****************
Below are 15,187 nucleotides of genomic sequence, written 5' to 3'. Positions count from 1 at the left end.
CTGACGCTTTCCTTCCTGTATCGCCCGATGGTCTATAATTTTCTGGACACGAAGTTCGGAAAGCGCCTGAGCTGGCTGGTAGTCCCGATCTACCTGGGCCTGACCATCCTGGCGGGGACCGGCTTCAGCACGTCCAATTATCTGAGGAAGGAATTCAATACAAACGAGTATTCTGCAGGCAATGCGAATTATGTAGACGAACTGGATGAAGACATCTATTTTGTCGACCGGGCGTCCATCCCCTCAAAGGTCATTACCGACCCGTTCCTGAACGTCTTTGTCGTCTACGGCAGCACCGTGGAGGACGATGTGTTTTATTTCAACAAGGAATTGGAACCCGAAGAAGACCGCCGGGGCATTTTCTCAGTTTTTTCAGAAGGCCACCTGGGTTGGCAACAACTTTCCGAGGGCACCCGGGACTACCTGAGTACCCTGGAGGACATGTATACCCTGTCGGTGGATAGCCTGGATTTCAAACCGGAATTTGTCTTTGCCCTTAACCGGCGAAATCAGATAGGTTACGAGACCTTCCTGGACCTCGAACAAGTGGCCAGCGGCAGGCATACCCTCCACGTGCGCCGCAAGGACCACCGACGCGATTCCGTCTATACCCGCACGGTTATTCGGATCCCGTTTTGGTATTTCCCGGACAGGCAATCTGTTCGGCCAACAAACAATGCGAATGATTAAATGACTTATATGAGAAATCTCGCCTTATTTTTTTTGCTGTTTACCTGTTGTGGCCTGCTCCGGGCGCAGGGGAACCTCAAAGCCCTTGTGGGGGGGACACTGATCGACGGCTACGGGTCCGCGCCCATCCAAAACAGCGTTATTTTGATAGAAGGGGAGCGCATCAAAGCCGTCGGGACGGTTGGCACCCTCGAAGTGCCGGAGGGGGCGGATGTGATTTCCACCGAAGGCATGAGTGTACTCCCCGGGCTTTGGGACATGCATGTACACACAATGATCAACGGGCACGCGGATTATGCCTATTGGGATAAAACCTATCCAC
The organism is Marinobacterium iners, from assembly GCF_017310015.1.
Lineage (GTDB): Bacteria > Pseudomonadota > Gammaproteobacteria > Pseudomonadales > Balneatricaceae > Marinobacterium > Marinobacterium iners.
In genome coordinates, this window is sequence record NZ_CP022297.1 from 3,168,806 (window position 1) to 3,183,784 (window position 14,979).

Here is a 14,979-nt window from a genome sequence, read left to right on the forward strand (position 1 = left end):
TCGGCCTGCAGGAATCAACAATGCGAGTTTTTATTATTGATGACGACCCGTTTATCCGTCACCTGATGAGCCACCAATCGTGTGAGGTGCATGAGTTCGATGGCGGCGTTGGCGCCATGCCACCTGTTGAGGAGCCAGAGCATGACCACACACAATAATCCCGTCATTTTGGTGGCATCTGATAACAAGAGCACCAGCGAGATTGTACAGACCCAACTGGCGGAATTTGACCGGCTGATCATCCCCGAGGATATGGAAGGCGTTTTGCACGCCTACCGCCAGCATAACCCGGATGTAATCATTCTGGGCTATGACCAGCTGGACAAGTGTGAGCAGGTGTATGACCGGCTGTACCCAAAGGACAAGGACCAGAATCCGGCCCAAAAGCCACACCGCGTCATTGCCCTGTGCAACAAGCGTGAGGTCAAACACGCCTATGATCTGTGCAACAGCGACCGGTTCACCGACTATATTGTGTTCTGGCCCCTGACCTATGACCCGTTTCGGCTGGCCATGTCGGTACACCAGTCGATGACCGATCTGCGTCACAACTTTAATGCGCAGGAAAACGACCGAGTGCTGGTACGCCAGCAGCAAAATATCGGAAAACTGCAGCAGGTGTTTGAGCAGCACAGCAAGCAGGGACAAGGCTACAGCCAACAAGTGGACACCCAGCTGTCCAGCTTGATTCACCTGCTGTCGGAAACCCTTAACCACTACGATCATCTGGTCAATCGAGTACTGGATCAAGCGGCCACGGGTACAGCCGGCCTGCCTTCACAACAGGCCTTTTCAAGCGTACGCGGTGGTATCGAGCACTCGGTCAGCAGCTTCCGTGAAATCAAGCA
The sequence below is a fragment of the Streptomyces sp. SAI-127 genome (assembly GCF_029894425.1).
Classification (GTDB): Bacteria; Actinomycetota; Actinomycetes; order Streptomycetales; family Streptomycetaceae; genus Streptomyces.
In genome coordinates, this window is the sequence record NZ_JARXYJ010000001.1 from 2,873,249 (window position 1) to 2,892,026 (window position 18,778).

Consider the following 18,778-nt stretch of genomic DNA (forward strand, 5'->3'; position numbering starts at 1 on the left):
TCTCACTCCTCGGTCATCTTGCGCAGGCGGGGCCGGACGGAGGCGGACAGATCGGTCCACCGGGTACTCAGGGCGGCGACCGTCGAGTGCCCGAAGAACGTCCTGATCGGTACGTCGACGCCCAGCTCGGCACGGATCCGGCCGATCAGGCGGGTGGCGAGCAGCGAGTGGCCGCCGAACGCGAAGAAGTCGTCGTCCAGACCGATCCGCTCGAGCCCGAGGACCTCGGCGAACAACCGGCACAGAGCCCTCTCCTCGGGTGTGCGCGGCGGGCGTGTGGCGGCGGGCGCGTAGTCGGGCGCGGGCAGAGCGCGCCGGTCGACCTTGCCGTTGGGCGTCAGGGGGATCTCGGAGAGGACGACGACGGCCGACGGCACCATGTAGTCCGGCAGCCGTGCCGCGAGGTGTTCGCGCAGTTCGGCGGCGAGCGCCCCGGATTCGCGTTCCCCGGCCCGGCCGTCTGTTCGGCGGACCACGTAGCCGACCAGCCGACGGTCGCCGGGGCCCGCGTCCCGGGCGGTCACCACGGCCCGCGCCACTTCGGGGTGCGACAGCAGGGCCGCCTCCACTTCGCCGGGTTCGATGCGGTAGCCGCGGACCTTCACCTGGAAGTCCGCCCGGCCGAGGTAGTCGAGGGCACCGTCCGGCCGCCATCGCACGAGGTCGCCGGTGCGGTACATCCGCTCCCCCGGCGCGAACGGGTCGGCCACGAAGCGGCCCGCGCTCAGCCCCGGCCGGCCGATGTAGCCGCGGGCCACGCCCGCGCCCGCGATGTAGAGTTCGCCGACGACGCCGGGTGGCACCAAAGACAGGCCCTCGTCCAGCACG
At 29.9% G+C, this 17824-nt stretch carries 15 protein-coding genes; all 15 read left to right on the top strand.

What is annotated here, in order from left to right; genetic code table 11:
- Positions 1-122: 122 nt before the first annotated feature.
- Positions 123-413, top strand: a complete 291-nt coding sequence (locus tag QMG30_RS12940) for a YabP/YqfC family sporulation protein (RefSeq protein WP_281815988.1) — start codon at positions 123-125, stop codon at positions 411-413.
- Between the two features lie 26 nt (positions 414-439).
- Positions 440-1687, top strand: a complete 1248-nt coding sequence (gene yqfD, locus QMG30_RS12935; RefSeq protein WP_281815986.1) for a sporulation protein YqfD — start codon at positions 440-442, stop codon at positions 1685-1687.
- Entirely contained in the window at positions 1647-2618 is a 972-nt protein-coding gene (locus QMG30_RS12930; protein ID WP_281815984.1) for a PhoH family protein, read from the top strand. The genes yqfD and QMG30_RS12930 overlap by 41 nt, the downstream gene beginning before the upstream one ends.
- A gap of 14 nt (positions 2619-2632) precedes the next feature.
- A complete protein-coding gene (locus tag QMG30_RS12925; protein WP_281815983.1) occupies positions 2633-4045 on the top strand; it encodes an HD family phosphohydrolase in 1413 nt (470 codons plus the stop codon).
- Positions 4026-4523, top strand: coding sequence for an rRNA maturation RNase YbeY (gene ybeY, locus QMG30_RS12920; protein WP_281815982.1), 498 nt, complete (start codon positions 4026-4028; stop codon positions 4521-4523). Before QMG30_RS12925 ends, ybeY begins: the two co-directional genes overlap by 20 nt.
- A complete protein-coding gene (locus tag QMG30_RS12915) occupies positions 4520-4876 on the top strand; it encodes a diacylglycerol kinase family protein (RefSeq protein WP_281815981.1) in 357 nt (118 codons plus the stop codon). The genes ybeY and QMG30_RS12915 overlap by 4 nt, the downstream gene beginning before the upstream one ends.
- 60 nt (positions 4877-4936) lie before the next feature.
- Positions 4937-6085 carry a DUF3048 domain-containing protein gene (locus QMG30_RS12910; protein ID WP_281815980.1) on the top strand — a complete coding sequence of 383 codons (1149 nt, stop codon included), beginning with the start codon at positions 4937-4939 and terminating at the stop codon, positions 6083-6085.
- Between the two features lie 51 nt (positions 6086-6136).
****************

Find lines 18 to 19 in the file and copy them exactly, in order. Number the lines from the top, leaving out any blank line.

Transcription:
- Positions 440-1687, top strand: a complete 1248-nt coding sequence (gene yqfD, locus QMG30_RS12935; RefSeq protein WP_281815986.1) for a sporulation protein YqfD — start codon at positions 440-442, stop codon at positions 1685-1687.
- Entirely contained in the window at positions 1647-2618 is a 972-nt protein-coding gene (locus QMG30_RS12930; protein ID WP_281815984.1) for a PhoH family protein, read from the top strand. The genes yqfD and QMG30_RS12930 overlap by 41 nt, the downstream gene beginning before the upstream one ends.